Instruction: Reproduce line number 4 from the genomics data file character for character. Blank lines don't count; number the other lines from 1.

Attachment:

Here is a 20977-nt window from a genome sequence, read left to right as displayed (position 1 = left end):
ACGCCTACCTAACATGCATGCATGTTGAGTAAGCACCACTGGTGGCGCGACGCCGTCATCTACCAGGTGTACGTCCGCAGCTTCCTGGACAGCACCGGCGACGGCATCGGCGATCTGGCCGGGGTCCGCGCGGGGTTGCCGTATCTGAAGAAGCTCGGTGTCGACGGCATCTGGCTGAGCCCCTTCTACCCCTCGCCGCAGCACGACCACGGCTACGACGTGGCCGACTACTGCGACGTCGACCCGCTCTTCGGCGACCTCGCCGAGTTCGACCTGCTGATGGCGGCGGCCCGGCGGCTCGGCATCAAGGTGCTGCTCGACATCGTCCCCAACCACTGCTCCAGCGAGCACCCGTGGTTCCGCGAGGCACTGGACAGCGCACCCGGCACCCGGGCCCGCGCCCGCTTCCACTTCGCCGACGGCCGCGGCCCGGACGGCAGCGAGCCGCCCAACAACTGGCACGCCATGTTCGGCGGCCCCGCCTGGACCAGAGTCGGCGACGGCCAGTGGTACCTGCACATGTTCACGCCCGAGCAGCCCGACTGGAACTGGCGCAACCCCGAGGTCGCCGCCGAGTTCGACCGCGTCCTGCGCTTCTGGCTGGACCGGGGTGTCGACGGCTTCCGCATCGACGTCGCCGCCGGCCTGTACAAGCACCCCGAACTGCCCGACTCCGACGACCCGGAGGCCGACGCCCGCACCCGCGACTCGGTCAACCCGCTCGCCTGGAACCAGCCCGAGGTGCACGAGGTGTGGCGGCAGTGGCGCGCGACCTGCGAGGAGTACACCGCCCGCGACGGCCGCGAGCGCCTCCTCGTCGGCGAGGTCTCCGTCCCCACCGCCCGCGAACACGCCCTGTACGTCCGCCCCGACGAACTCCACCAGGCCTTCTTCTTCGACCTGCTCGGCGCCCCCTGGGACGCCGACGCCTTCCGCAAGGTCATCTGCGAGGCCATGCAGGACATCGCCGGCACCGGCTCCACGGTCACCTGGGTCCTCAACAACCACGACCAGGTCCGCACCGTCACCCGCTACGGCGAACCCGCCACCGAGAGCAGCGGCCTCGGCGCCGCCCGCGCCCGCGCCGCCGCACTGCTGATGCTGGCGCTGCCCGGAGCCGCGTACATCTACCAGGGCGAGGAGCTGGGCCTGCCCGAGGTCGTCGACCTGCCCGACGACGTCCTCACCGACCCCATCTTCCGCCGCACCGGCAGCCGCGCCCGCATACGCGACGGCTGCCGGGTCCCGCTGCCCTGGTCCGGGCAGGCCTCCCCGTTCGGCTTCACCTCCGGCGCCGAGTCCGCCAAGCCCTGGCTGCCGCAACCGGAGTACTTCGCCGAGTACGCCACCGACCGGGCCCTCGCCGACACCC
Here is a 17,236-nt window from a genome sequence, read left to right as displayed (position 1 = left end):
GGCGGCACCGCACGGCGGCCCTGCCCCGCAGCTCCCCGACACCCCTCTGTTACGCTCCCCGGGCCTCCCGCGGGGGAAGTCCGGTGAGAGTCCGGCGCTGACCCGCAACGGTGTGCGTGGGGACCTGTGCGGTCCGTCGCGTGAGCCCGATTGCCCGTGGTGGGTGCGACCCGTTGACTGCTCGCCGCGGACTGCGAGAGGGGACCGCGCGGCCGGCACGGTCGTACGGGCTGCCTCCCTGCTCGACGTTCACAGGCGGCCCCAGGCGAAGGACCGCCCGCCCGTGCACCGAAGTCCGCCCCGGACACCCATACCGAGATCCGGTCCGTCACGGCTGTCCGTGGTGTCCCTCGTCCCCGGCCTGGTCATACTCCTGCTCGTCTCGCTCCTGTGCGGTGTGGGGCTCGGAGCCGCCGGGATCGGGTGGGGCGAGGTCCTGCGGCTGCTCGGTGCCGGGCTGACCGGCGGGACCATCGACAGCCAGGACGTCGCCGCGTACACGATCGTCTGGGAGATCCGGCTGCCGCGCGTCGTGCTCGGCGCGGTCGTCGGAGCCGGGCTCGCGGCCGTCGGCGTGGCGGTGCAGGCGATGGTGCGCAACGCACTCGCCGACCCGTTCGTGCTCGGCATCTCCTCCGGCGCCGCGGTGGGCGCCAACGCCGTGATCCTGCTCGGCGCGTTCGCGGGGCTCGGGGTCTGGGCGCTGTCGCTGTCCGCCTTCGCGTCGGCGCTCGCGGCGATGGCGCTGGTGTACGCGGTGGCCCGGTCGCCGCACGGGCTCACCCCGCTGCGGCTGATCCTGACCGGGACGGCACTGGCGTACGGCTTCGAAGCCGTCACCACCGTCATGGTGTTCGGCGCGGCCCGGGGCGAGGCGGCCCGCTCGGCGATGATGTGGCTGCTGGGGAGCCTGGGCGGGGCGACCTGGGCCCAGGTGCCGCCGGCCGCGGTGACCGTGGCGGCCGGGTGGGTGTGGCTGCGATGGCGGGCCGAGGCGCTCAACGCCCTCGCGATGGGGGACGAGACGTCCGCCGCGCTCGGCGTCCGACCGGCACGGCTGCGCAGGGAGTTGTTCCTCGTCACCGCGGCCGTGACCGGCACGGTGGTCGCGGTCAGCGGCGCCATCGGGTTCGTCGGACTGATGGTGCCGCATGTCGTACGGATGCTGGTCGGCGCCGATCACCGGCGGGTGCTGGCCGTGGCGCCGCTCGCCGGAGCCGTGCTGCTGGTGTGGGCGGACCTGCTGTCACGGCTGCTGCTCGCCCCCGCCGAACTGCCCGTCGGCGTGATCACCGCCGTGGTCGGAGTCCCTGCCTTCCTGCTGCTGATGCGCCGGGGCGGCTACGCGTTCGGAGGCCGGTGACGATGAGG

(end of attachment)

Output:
GGCGGCACCGCACGGCGGCCCTGCCCCGCAGCTCCCCGACACCCCTCTGTTACGCTCCCCGGGCCTCCCGCGGGGGAAGTCCGGTGAGAGTCCGGCGCTGACCCGCAACGGTGTGCGTGGGGACCTGTGCGGTCCGTCGCGTGAGCCCGATTGCCCGTGGTGGGTGCGACCCGTTGACTGCTCGCCGCGGACTGCGAGAGGGGACCGCGCGGCCGGCACGGTCGTACGGGCTGCCTCCCTGCTCGACGTTCACAGGCGGCCCCAGGCGAAGGACCGCCCGCCCGTGCACCGAAGTCCGCCCCGGACACCCATACCGAGATCCGGTCCGTCACGGCTGTCCGTGGTGTCCCTCGTCCCCGGCCTGGTCATACTCCTGCTCGTCTCGCTCCTGTGCGGTGTGGGGCTCGGAGCCGCCGGGATCGGGTGGGGCGAGGTCCTGCGGCTGCTCGGTGCCGGGCTGACCGGCGGGACCATCGACAGCCAGGACGTCGCCGCGTACACGATCGTCTGGGAGATCCGGCTGCCGCGCGTCGTGCTCGGCGCGGTCGTCGGAGCCGGGCTCGCGGCCGTCGGCGTGGCGGTGCAGGCGATGGTGCGCAACGCACTCGCCGACCCGTTCGTGCTCGGCATCTCCTCCGGCGCCGCGGTGGGCGCCAACGCCGTGATCCTGCTCGGCGCGTTCGCGGGGCTCGGGGTCTGGGCGCTGTCGCTGTCCGCCTTCGCGTCGGCGCTCGCGGCGATGGCGCTGGTGTACGCGGTGGCCCGGTCGCCGCACGGGCTCACCCCGCTGCGGCTGATCCTGACCGGGACGGCACTGGCGTACGGCTTCGAAGCCGTCACCACCGTCATGGTGTTCGGCGCGGCCCGGGGCGAGGCGGCCCGCTCGGCGATGATGTGGCTGCTGGGGAGCCTGGGCGGGGCGACCTGGGCCCAGGTGCCGCCGGCCGCGGTGACCGTGGCGGCCGGGTGGGTGTGGCTGCGATGGCGGGCCGAGGCGCTCAACGCCCTCGCGATGGGGGACGAGACGTCCGCCGCGCTCGGCGTCCGACCGGCACGGCTGCGCAGGGAGTTGTTCCTCGTCACCGCGGCCGTGACCGGCACGGTGGTCGCGGTCAGCGGCGCCATCGGGTTCGTCGGACTGATGGTGCCGCATGTCGTACGGATGCTGGTCGGCGCCGATCACCGGCGGGTGCTGGCCGTGGCGCCGCTCGCCGGAGCCGTGCTGCTGGTGTGGGCGGACCTGCTGTCACGGCTGCTGCTCGCCCCCGCCGAACTGCCCGTCGGCGTGATCACCGCCGTGGTCGGAGTCCCTGCCTTCCTGCTGCTGATGCGCCGGGGCGGCTACGCGTTCGGAGGCCGGTGACGATGAGG